Civil courts can initiate a countersuit by the borrower against the lenders: Supreme Court

A civil court is not barred from hearing a countersuit by a borrower against a lending bank or financial institution that pursues separate collection proceedings against him in a debt collection court (DRT) in under a special law, the Supreme Court ruled Thursday.

The trial court was dealing with the contentious legal issue of whether a borrower, faced with collection proceedings by a lending bank under the Recovery of Debts Due to Banks and Financial Institutions (RDB) Act 1993 before the DRT, can file a counterclaim in civil court against the lending financial institutions instead of filing it with the DRT itself.

“There is no provision in the RDB Act whereby the remedy of a civil suit by a defendant in a claim by the bank is ousted,” said a bench of judges Sanjay Kishan Kaul, Abhay S Oka and Vikram Nath. .

“Is the jurisdiction of a civil court to hear an action brought by a borrower against a bank or a financial institution excluded by virtue of the structure of the RDB law relating to the procedure for debt collection by a bank? or a financial institution? the question must be answered first and the answer is negative,” Judge Kaul said, writing the 45-page judgment.

The court also held that the Code of Civil Procedure did not have the power to transfer to the DRT the independent action brought by a borrower against a bank or a financial institution, which sought the recovery of its loan against the plaintiff in under the RDB law.

“As there is no such power with the civil court, there is no question of transferring the action whether by consent or otherwise to the DRT,” he ruled.

“We are therefore of the view that there is no provision in the RDB Act whereby the remedy of a civil suit by a defendant in a claim by the bank is ousted, but that is the matter of the choice of Such a defendant may file a counterclaim, or may wish to take advantage of the more onerous procedure established under the Code, and it is a choice that he makes with the consequences that flow therefrom,” he added. he declares.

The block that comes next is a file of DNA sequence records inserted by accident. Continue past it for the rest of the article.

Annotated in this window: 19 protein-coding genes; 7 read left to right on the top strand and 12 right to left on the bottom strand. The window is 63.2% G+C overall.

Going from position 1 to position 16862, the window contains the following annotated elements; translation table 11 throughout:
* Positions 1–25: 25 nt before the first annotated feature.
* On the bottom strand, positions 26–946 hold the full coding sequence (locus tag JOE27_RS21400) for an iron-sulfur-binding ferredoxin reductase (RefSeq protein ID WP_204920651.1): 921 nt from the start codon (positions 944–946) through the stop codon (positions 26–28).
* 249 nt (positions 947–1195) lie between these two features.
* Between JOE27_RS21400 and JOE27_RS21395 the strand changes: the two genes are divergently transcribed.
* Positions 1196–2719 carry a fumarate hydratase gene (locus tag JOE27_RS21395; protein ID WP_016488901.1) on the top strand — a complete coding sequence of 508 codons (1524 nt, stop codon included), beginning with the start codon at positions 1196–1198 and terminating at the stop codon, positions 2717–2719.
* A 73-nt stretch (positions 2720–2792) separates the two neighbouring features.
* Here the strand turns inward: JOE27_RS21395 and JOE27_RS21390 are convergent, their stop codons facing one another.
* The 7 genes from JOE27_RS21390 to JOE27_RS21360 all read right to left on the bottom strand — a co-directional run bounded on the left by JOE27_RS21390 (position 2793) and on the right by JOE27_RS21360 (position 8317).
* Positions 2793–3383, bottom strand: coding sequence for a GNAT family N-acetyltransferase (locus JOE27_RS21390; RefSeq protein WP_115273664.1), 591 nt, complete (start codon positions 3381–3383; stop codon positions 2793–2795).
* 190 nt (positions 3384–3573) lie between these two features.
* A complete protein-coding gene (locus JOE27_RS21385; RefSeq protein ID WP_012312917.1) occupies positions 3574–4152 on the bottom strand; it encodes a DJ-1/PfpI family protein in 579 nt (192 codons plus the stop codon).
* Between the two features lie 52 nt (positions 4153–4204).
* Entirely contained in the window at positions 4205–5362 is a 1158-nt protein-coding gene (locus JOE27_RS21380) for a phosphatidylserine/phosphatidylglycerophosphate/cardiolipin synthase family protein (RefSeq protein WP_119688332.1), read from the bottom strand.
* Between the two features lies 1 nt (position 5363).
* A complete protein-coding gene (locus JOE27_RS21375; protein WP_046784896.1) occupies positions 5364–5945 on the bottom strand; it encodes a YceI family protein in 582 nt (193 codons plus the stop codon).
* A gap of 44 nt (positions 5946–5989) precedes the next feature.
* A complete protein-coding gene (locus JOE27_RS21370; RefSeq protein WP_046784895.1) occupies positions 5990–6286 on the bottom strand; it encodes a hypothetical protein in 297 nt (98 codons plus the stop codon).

The panel says it has a caveat, however, bearing in mind the nature of the powers exercised by the DRT and the purpose of its creation.

“We certainly would not want the process contemplated under the RDB Act to be impeded in any way by the filing of a separate complaint if a defendant chooses to do so. ‘a particular way and would do so. There can be no question of a stay of proceedings by way of a civil action brought by a defendant in the civil court…”, he declared.

He said that the DRT was created under the RDB special law to quickly deal with the claim of banks before it and that it should not be hindered by filing a civil action.

“Thus, it is not open to a defendant, who would have seized the civil judge, to seek a stay of the decision of the DRT pending the verdict of his action before the civil judge since it is a question of his choice,” It said.

The high court then ruled that its two judgments in “Indian Bank and Nahar Industrial Enterprises are affirmed except insofar as they authorize the transfer of an action from the civil court to the DRT”.

The judgment came on a plea by Bank of Rajasthan against a borrower who had moved a civil court against the lending bank.

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